The push to repeal the DOMA comes on the heels of the Feb. 23 announcement by the Obama administration that the Justice Department would no longer defend the law in court, and an effort by House GOP leadership to intervene and defend the “unconstitutional” law.
The marriage equality measures, both entitled the “Respect for Marriage Act,” are spearheaded in the Senate by Sens. Dianne Feinstein (D-Calif.), Kirsten Gillibrand (D-N.Y.), and Patrick Leahy (D-Vt.).
In the U.S. House, Reps. Jerrold Nadler (D-N.Y.) John Conyers (D-Mich.) teamed with the chamber’s four openly gay lawmakers — Reps. Barney Frank (D-Mass.), Tammy Baldwin (D-Wis.), Jared Polis (D-Colo.), and David Cicilline (D-R.I.) — and more than 100 co-sponsors. But given that Republicans control the House, the bill faces steep opposition.
“The time for dumping DOMA is long overdue, and rather than prolonging litigation in the courts, Congress should act to repeal this ugly law,” Nadler said during Wednesday’s announcement.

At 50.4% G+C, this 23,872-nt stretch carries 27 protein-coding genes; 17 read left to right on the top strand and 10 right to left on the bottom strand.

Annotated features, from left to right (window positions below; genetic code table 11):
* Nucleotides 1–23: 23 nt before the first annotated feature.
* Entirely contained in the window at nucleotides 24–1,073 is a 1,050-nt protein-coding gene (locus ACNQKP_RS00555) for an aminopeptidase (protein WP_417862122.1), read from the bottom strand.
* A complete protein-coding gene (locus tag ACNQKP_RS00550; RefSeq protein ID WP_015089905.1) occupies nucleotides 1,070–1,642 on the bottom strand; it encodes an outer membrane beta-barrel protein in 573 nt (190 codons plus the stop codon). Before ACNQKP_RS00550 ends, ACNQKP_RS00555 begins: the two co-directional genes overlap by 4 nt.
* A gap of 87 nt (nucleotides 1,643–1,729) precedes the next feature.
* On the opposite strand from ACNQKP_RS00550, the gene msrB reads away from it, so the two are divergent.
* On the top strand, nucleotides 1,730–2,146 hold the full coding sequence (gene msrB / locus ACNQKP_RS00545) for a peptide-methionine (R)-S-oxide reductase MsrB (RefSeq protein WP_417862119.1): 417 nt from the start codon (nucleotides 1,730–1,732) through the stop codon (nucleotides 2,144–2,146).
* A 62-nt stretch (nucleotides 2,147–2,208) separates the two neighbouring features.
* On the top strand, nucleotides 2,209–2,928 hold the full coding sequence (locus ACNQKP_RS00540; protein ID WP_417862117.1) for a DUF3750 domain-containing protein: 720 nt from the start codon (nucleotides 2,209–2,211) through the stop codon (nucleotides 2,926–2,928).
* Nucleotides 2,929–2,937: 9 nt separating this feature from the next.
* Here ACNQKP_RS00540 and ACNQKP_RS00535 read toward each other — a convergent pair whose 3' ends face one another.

“When Congress passed DOMA in 1996, it was not possible for a gay or lesbian couple to marry anywhere in the world. Today, tens of thousands of gay and lesbian couples are married. Far from harming the institution of marriage, these couples have embraced this time-honored tradition and the serious legal duties of civil marriage. ‘The Respect for Marriage Act’ will send this shameful law into the history books where it belongs,” Nadler said.
DOMA prohibits the federal government from granting married same-sex couples things like Social Security survivor benefits, health insurance for federal employees’ spouses, joint tax filing, family and medical leave and other critical protections.
On July 8, 2010, in U.S. District Court in Boston, Judge Joseph L. Tauro ruled that Section 3 of the 1996 Defense of Marriage Act violated the equal protection of the laws guaranteed by the Due Process Clause of the Fifth Amendment to the U.S. Constitution.
In a new poll released Tuesday by the HRC reveals that a majority of American voters oppose the Defense of Marriage Act, as well as efforts by the House Republican leadership to intervene in court cases defending the law,
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